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2006-05-29 00:52:28 A resident of one of the houses on B Street across from Central Park told me that the houses will soon be snatched under the pretext of eminent domain and that two-story housing/business units will be built in their places. Can some fellow wikis confirm or negate this rumor? If this turns out to be true, I don't think I can decide if this is an acceptable thing. My instinct says that this is an outrage, as the downtown will automatically become more mainstream and urban, and by this I mean that the area will begin to lose its classic Davis character. After all, the houses currently on the piece of land have likely been where they are a relatively long amt. of time and really reflect Davis as a community. What says "big city in the making" more than towering businesses surrounding a park, after all? Clearly, my first reaction is that of shock and indignation. On the other hand, if Davis keeps growing (though I don't think it should), would these buildings be better than urban sprawl?
Are there alternatives to demolishing these houses? For example, can any current one-story bldgs downtown be made into two-story edifices to create more housing and business space? Or if demolition of the current B St. houses goes forth, is there an ordinance mandating that the bldgs are modeled after ones like Ciocolat—ones that remain true to Davis style? Is there a way to find out what sort of businesses would be opening? It could be nice to have a European-style row of restaurants there, encouraging community. There could also be a creative space of some sort...maybe an arty multi-purpose venue/lounge? Or should we just chain ourselves to the trees and save the houses because I had a dream that a bunch of us did that and it felt good to preserve an important part of our shared history. —EliseKane
Re: Chaining ourselves to the trees — I'm in. Especially if we can buy the chain at a Davis business. Using eminent domain to build businesses seems a little too much like fascism to me. —BrentLaabs
This is alarmist and melodramatic. If eminent domain for these properties is ever actually attempted, it will certainly not be secret, so there is no need for spreading rumors and speculation at this point. I think it is presumptious of this person on B Street to say that an eminent domain purchase of the property would be under a pretext. At this point of complete speculation, I am assuming the city would act in good faith and would not attempt such a thing with public funds without justification. Furthermore, as a lifelong citizen of Davis, I can tell you that there is no such thing as "classic Davis character". Are you, an art student, seriously suggesting that there be an ordinance dictating architectural style? I think that is an outrage. -NickSchmalenberger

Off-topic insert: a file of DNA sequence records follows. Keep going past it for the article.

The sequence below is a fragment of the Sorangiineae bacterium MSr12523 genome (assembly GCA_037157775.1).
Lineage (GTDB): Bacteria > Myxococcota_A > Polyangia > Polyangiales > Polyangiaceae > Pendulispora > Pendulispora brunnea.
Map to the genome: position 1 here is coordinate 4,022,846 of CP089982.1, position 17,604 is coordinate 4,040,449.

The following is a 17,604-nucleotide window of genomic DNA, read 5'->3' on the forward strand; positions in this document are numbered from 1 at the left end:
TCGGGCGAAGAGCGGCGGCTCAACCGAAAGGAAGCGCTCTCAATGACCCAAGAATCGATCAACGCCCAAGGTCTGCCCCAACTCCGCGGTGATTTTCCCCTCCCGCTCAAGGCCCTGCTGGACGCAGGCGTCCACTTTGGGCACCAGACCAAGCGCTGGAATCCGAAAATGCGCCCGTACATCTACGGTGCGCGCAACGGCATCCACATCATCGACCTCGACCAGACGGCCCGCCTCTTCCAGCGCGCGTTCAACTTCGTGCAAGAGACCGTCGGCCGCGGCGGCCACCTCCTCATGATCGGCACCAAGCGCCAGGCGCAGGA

—Being an artist and an art student has nothing to do with my desire to preserve what I view as "classic Davis character". And if you don't see this "character", it is perhaps because you have lived here your whole life. That happens when one is too close to the source; the style becomes invisible. As for an ordinance "dictating" an architectural style, it is not such an outrage as it is employed all over the United States and Europe as agreed upon by both communities and governments. In this context, persons of a community are responsible for requesting that ordinances be put in place. The ordinances are not intended to be dictatorial in the least; an overwhelming educated majority usually approves the proposals in order to preserve local histories and limit as much as possible the imposition of arbitrary architectural styles that homogenize cultures. One ought not to be so quick to attack a fellow citizen's words when the citizen's only hope is that, as said above, we all preserve a part of our shared history in the most optimal manner possible, given (or in spite of) the governmental systems in place. -EliseKane